Balinese monarch is the last to hear about Indonesian demand for return of looted art

Indonesia’s demand for the return of looted heritage came as no surprise. But the list that Director General for Education and Culture, Farid Hilmar, handed to State Secretary Uslu (Culture and Media, D66) in July is causing a stir.

Last weekend it became clear that eight specific collections and objects are being claimed, including those belonging to Dutch researcher Eugène Dubois. The list includes the world-famous half-million-year-old Java skull and a collection of 40,000 fossils from the Naturalis Museum. The museum has already indicated that it wonders how that collection will be maintained in Indonesia.

The list also causes unrest on the Indonesian side. For example, the king of Klungkung only learned today that Indonesia claims ownership of the krisen (dagger) that his ancestor used during a collective suicide in 1908. “‘I don’t know anything,’ the king just told me,” Rodney Westerlaken said on the phone from Bali. Westerlaken earned his doctorate in Indonesian culture from Udayana University and has been the spokesman for the Balinese king Ida Dalem Semaraputra in Klungkung for several years now. For years, the king has wanted to see stolen heirlooms in the Netherlands, including special ritual objects, back in his palace.

Also read: Robbery back? Please, but not to Jakarta, says the king of Klungkung in Bali

When the principality was attacked by Dutch troops in 1908, the family collectively committed suicide to avoid falling into enemy hands. puputan. The troops looted the palace. Part of the inheritance was brought to the Netherlands.

“Note that Indonesia did not yet exist as a nation at the time. The Netherlands attacked the Balinese principality of Klungkung,” says Westerlaken. “The king now fears that the state of Indonesia will keep the objects in Jakarta. While he would like the objects to go back to his palace.”

Emotional stress

The crisis has an emotional charge. “A kris from the same puputan is in the National Museum in Jakarta,” says Westerlaken. In 2008, the coat of arms was on the occasion of the puputan’s memorial service at Klungkung Palace. “When a relative held the object, he went into a trance. He began to speak in the voice of the prince who had committed suicide with it during the Dutch attack. You could say we need to stay sober, but the event shows how much the object means to the people here. The king and his society do not want to just put this legacy in a shop window, as happened with the crisis in Jakarta. They want to bring back the crisis that is now on the list and use it in the rituals that are still being performed.”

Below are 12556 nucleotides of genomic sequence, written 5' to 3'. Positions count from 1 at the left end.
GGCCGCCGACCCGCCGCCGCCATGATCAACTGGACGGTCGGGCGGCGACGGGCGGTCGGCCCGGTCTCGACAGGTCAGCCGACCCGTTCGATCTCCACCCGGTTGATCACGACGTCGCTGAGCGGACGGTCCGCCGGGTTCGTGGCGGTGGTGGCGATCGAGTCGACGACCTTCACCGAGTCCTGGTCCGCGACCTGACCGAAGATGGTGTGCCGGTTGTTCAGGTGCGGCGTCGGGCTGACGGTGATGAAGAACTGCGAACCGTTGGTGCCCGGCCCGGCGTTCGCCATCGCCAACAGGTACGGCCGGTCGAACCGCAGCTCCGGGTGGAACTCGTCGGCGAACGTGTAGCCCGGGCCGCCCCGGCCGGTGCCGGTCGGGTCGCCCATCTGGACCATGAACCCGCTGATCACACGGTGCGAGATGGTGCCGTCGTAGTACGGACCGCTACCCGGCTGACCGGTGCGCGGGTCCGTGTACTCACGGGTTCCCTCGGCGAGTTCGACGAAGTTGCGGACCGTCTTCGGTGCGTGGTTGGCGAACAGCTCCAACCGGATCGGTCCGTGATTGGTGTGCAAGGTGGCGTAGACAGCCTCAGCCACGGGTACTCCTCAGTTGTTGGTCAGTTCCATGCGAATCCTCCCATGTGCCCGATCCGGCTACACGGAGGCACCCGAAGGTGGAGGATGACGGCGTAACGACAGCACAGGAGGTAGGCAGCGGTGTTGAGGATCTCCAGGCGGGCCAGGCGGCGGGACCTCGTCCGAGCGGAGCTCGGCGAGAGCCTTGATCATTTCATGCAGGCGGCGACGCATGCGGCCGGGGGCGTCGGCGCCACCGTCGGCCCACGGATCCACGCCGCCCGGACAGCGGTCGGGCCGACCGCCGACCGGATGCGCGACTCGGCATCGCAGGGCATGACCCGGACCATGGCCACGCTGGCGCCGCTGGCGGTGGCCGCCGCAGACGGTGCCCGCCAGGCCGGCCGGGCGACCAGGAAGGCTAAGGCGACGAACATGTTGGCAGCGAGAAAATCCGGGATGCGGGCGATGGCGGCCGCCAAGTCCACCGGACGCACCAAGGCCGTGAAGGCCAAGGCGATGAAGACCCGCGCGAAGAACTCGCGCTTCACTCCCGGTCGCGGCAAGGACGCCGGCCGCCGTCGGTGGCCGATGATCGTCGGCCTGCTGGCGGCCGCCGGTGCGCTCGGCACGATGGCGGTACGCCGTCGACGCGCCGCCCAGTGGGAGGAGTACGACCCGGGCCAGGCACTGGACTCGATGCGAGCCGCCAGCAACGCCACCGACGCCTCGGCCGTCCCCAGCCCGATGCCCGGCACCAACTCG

Cap of the Java man, part of the Dubois collection in the Naturalis Museum in Leiden.
Photo Remko de Waal/ANP

Historian Bonnie Triyana, a member of the Indonesian Repatriation Commission (of Stolen Heritage), participated in the transfer of the list last July. “The list is a start, a start to the repatriation process. A more comprehensive list will come later. It’s not there yet,’ he says by telephone. “These eight were chosen because all these objects and collections have been on the Indonesian wish list for a long time. The skull and the Dubois collection have been mentioned many times in conversations between representatives of both countries. Since 1954.”

The Cultural Council

In 2020, the Cultural Council led by Lilian Gonçalves – Ho Kang You advised that stolen colonial heritage should be returned unconditionally. “It leaves the destination of the recovered looted art to the Indonesian state,” says Westerlaken.

Several Indonesian royal houses are now considering a claim to inheritance that was stolen during the colonial era. And in an earlier interview, Hilmar Farid stated that the things that come back will eventually come into the possession of the national government. “If private parties start claiming items, it will be total chaos, we can’t start with that.”

However, there may be several ‘stakeholders’. In addition to descendants of royal houses, there may also be communities from areas that have a tense relationship with the Indonesian government, such as West Papua and the Moluccas. Claims of ownership of objects from the Moluccas and West Papua can cause controversy. Local communities may not want their looted heritage to go to the state.


At the time, Stijn Schoonderwoerd, director of the National Museum of World Cultures, supported the council on restitution: “With this, the Netherlands takes its responsibility by acknowledging the injustice and making restitution possible,” he said in a statement. The museum also acknowledged possible friction in ownership. “Furthermore, we see in the council that only one nation-state can lay claim to This does not always provide a solution for indigenous communities with their desire to recover certain objects.”

It is not known when Indonesia will draw up the rest of the list. According to researchers, there are an estimated 300,000 objects in Dutch collections that could be colonial looted art. A committee, also chaired by Gonçalves, will investigate the provenance of alleged objects on the list last July.

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